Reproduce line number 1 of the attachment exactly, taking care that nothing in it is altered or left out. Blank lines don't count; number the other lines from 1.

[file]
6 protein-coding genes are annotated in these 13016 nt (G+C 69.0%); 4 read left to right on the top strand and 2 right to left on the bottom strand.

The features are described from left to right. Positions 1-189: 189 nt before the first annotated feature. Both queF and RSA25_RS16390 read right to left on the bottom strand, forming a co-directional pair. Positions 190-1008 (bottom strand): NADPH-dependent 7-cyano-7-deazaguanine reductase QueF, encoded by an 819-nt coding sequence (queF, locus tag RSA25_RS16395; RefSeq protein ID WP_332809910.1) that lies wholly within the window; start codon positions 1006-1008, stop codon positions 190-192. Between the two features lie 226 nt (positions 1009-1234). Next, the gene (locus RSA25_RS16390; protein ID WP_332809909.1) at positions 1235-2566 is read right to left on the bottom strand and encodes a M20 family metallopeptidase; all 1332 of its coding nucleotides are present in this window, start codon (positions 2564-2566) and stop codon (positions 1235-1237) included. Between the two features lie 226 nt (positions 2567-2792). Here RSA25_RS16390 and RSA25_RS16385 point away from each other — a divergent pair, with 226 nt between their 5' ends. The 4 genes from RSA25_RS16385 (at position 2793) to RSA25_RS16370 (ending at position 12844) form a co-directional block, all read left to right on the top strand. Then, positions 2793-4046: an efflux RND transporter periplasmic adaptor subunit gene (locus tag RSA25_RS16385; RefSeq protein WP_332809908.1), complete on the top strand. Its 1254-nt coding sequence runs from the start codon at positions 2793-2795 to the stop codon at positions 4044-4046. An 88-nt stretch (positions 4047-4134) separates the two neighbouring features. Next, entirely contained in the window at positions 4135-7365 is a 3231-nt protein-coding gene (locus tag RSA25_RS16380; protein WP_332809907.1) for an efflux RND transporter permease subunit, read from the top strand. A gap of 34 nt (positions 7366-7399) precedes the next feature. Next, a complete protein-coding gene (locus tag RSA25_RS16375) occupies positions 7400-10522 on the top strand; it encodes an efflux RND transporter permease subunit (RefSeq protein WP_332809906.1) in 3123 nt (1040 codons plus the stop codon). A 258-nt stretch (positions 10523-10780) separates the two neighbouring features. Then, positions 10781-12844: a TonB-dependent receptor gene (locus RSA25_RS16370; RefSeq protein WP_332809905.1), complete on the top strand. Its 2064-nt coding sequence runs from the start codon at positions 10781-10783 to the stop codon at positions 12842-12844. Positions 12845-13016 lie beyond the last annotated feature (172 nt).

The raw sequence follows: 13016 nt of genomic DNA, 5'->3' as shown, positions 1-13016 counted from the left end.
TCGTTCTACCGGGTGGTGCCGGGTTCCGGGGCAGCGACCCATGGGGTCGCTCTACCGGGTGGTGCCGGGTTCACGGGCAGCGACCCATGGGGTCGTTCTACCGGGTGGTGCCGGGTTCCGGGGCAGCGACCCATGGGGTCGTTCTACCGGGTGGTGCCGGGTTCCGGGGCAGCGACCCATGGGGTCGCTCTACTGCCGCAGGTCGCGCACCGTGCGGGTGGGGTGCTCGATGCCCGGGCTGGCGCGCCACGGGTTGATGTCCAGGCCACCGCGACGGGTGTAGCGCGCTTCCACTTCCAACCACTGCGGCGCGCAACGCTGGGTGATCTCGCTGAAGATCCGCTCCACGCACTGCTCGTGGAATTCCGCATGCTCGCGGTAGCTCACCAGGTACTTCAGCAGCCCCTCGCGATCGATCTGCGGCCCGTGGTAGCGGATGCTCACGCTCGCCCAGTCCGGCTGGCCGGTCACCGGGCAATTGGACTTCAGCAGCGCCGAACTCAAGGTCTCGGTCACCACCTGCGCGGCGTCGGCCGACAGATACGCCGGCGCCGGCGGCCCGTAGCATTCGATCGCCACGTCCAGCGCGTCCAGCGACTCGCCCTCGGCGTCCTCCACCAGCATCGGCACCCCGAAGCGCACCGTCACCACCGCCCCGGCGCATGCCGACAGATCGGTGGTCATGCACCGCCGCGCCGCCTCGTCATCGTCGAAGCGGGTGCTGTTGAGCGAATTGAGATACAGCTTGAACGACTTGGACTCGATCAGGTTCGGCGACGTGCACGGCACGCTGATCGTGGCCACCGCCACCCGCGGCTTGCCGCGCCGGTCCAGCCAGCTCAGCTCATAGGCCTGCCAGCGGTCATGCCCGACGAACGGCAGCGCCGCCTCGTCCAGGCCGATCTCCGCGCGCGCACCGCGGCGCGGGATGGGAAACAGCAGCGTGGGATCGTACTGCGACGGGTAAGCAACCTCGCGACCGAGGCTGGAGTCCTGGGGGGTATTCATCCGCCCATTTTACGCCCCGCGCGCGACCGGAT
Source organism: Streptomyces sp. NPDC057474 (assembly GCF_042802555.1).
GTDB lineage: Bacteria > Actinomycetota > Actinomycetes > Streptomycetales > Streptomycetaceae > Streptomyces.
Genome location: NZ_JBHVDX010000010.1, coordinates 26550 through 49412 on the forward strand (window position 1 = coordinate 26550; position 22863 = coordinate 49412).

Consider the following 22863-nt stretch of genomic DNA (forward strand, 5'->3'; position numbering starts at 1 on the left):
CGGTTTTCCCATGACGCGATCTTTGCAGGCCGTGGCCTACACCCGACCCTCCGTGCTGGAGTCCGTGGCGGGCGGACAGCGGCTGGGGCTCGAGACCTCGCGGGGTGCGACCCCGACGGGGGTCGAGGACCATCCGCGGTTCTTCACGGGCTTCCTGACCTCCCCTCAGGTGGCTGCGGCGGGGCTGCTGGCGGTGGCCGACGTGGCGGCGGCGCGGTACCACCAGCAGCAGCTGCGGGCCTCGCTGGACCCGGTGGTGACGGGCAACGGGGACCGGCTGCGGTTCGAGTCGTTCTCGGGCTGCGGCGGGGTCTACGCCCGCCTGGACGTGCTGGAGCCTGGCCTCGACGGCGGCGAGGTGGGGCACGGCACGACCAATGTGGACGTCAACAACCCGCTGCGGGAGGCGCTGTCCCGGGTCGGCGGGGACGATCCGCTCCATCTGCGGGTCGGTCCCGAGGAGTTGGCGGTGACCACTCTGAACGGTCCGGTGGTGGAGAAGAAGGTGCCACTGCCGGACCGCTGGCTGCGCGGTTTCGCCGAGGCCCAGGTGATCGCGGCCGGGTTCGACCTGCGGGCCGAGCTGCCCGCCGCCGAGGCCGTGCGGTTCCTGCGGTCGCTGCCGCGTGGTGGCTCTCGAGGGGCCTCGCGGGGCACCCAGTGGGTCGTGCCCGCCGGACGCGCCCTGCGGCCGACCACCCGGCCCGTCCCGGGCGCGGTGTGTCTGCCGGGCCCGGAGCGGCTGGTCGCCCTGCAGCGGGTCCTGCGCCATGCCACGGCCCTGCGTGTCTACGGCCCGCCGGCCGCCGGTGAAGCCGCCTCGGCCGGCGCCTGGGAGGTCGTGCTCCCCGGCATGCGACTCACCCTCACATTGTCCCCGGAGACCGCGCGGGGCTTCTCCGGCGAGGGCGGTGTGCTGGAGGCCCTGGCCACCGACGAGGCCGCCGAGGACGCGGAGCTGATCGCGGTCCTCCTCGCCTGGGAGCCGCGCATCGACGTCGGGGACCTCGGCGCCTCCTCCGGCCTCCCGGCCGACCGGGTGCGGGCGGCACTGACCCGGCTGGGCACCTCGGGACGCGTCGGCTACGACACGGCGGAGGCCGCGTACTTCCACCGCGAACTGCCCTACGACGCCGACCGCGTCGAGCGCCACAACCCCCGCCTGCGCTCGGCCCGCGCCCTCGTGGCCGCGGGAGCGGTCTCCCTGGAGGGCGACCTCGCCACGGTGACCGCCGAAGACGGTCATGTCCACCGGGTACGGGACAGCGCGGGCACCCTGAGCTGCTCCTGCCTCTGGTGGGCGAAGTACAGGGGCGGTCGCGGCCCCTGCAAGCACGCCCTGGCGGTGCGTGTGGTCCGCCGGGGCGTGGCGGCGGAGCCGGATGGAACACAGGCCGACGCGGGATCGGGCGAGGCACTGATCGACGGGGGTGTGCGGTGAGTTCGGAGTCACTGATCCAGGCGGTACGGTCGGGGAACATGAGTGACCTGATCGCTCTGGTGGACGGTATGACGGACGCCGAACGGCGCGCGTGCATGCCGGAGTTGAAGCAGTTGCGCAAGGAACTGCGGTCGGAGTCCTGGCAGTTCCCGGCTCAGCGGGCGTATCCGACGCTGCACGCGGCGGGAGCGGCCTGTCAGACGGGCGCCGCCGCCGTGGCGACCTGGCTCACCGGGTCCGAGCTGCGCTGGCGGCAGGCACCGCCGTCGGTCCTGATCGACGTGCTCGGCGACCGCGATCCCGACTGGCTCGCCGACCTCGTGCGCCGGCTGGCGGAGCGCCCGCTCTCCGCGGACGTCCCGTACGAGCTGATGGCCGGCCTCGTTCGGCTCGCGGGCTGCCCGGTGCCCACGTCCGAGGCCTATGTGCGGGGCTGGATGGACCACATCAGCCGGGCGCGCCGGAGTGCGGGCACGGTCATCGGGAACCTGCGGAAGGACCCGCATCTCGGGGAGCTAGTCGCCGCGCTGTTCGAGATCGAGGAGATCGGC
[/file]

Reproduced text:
6 protein-coding genes are annotated in these 13016 nt (G+C 69.0%); 4 read left to right on the top strand and 2 right to left on the bottom strand.